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PECOS, Nov. 19, 1996 - Turning 90 should be a memorable occasion. And it
was for one Pecos woman who was honored with a special party on her
Fannie Camp, who turned 90, was privileged to celebrate her birthday
with numerous friends and relatives.
The long-time member of the Pecos Business and Professional Women's
Club, Inc., was honored on Nov. 2 by members of BPW with a celebration
held at The First Baptist Church Fellowship Hall.
A host of family and friends attended the special event.
"It was just lovely, the church was decorated beautifully," said Camp.
Camp received her guests in front of a wall where pictures depicting her
life history were displayed. A large balloon bouquet added a festive
flare to the montage.
"I love those balloons, they're just so colorful," said Camp.
Connie McAllister sang, "It Is Well With My Soul" and "Great Is They
Faithfulness," which she felt exemplified Camp's feelings.
A brief family history was read by Catherine Travland.
BPW President, Karon Shelton, made and presented the honoree with a vest
Camp had indicated she would like to have.
Mrs. Camp was born Nov. 6, 1906, in Lamar County, and was the fourth
child of ten children. She graduated from Deport High School in 1926,
and married Tom Camp on April 28, 1928.
The Camps moved to Pecos during the Great Depression.
"Those were some terrible times during the Depression, but I still have
some fond memories," said Camp.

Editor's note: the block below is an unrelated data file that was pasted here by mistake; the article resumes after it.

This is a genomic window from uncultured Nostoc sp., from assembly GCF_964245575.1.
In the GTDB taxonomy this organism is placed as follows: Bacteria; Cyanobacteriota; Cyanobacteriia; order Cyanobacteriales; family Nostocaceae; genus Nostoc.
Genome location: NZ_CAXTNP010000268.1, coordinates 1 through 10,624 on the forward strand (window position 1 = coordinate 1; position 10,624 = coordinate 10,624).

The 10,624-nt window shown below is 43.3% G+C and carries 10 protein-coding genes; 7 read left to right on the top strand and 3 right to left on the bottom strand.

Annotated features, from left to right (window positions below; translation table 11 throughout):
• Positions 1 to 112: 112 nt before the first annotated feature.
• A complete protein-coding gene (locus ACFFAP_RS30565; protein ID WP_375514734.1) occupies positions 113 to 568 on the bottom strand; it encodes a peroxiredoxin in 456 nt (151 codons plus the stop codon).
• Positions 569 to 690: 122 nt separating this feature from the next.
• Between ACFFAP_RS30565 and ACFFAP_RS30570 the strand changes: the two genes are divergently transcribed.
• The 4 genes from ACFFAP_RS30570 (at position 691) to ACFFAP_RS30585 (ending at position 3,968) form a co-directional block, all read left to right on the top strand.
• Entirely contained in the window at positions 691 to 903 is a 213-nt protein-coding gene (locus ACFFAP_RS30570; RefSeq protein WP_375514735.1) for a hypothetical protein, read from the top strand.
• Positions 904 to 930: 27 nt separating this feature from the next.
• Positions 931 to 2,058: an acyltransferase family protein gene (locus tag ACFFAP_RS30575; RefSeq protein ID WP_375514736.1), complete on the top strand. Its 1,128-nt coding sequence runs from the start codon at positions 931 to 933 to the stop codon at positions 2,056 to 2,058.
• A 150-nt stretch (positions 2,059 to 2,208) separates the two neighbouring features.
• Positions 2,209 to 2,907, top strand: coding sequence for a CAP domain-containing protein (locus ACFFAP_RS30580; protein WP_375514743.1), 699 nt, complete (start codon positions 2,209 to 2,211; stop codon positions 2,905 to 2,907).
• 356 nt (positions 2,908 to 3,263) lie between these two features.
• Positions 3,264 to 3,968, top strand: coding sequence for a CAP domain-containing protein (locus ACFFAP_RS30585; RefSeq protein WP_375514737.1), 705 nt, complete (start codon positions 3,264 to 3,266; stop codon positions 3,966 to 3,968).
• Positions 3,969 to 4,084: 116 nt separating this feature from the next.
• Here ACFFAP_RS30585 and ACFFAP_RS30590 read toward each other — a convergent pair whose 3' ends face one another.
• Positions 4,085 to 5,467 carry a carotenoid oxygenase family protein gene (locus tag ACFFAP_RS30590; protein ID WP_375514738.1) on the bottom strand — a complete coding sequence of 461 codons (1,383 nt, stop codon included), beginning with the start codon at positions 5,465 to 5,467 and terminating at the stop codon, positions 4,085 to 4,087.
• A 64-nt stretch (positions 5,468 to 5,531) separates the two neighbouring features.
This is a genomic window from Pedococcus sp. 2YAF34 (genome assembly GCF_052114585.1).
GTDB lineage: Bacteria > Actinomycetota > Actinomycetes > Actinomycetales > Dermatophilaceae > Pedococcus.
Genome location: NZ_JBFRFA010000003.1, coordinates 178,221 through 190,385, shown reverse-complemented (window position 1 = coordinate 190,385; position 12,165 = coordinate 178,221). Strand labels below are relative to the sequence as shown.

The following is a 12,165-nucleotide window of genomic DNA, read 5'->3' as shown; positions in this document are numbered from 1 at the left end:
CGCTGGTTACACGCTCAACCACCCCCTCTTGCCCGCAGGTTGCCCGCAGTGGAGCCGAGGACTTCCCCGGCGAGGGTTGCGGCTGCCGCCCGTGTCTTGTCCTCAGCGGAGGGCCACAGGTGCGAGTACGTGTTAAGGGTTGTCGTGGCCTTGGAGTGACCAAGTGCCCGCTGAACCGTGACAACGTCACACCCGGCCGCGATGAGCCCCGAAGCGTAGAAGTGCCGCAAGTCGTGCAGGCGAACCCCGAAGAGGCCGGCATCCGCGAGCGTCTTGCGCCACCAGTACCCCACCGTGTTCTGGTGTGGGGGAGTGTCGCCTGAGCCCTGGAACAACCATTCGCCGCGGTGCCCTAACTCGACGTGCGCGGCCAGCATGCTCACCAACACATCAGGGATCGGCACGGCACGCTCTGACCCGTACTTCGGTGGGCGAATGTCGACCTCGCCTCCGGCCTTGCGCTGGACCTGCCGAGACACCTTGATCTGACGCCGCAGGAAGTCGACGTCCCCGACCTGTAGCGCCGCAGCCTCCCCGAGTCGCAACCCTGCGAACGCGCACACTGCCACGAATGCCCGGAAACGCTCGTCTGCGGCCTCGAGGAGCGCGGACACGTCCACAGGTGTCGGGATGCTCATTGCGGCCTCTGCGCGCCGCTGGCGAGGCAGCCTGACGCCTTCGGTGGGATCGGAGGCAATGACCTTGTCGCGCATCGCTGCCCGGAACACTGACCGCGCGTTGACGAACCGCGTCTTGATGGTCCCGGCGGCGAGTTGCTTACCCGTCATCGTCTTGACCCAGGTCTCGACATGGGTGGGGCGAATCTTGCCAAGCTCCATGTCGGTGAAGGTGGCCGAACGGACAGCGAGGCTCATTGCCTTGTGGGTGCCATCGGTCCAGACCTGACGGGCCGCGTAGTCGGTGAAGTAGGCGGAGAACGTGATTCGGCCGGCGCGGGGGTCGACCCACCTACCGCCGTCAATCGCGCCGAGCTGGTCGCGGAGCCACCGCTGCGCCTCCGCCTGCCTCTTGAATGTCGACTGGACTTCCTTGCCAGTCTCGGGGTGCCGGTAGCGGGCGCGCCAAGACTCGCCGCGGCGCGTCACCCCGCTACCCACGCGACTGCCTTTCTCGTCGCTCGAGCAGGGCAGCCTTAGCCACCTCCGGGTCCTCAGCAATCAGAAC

"Tom had a job as manager of the V-H Ranch at that time," said Camp.
And soon, because the cowboys loved her cooking, Mrs. Camp became the
boss of the chuck wagon gang.
They were blessed with two children, a boy they named Tommy Joe and a
girl they named Billie June.
When the children were school age the Camps moved to Pecos.
"I had various jobs in Pecos beginning as a helper to Dr. Bryan," said
Thereafter she worked at Franklin's Variety Store, managed Safeway for
ten years during the 1940s, and worked seventeen years for Hubbs Office
She lost her husband on March 23, 1963.
"I never did remarry, that was the one and only time I was married,"
At the age of 69 years Camp retired briefly and did some traveling. She
was then hired as Director of the Senior Citizen's Center, a position
she held for six years.
She has served on all BPW standing committees, was president two years
in 1966-68. Served on the Merchant Ration Committee, Chamber of Commerce
Board, President of City Federation and as Lodge Deputy of the Rebekah's.
She has served on HUD Housing Committee, President and Secretary of
Gleaner Sunday School Class of FBC, President of Garden Club and
presently serving as secretary of The Garden Club.
Camp had an array of cards from well-wishers on her birthday, including
some from friends as far away as California.
"I love receiving cards and I love sending them," said Camp.
Camp stated that the postal delivery service is excellent and her
mailman, Ruben has been a godsend.
"He is just great and I love receiving mail," said Camp.
Camp is very thankful for her two children, her six grandchildren and
Many were here to help her celebrate the special occasion.
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The month of November has been good so far. Mother Nature is being very